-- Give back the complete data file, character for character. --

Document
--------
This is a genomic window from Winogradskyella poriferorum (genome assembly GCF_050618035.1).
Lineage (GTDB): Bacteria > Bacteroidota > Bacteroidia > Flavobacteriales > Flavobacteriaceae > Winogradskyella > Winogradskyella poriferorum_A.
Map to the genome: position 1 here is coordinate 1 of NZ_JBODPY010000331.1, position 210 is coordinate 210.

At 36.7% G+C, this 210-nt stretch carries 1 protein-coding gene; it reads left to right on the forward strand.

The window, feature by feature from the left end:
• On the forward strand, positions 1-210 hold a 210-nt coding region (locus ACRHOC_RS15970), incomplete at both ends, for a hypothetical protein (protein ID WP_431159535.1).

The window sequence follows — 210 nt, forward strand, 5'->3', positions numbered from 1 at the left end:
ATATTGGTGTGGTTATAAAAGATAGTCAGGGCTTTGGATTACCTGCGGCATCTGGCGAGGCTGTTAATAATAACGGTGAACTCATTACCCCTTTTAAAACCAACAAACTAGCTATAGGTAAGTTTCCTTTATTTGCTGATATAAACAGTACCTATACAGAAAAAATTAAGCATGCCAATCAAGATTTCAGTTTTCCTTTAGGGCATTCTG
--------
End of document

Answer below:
This is a genomic window from Winogradskyella poriferorum (genome assembly GCF_050618035.1).
Lineage (GTDB): Bacteria > Bacteroidota > Bacteroidia > Flavobacteriales > Flavobacteriaceae > Winogradskyella > Winogradskyella poriferorum_A.
Map to the genome: position 1 here is coordinate 1 of NZ_JBODPY010000331.1, position 210 is coordinate 210.

At 36.7% G+C, this 210-nt stretch carries 1 protein-coding gene; it reads left to right on the forward strand.

The window, feature by feature from the left end:
• On the forward strand, positions 1-210 hold a 210-nt coding region (locus ACRHOC_RS15970), incomplete at both ends, for a hypothetical protein (protein ID WP_431159535.1).

The window sequence follows — 210 nt, forward strand, 5'->3', positions numbered from 1 at the left end:
ATATTGGTGTGGTTATAAAAGATAGTCAGGGCTTTGGATTACCTGCGGCATCTGGCGAGGCTGTTAATAATAACGGTGAACTCATTACCCCTTTTAAAACCAACAAACTAGCTATAGGTAAGTTTCCTTTATTTGCTGATATAAACAGTACCTATACAGAAAAAATTAAGCATGCCAATCAAGATTTCAGTTTTCCTTTAGGGCATTCTG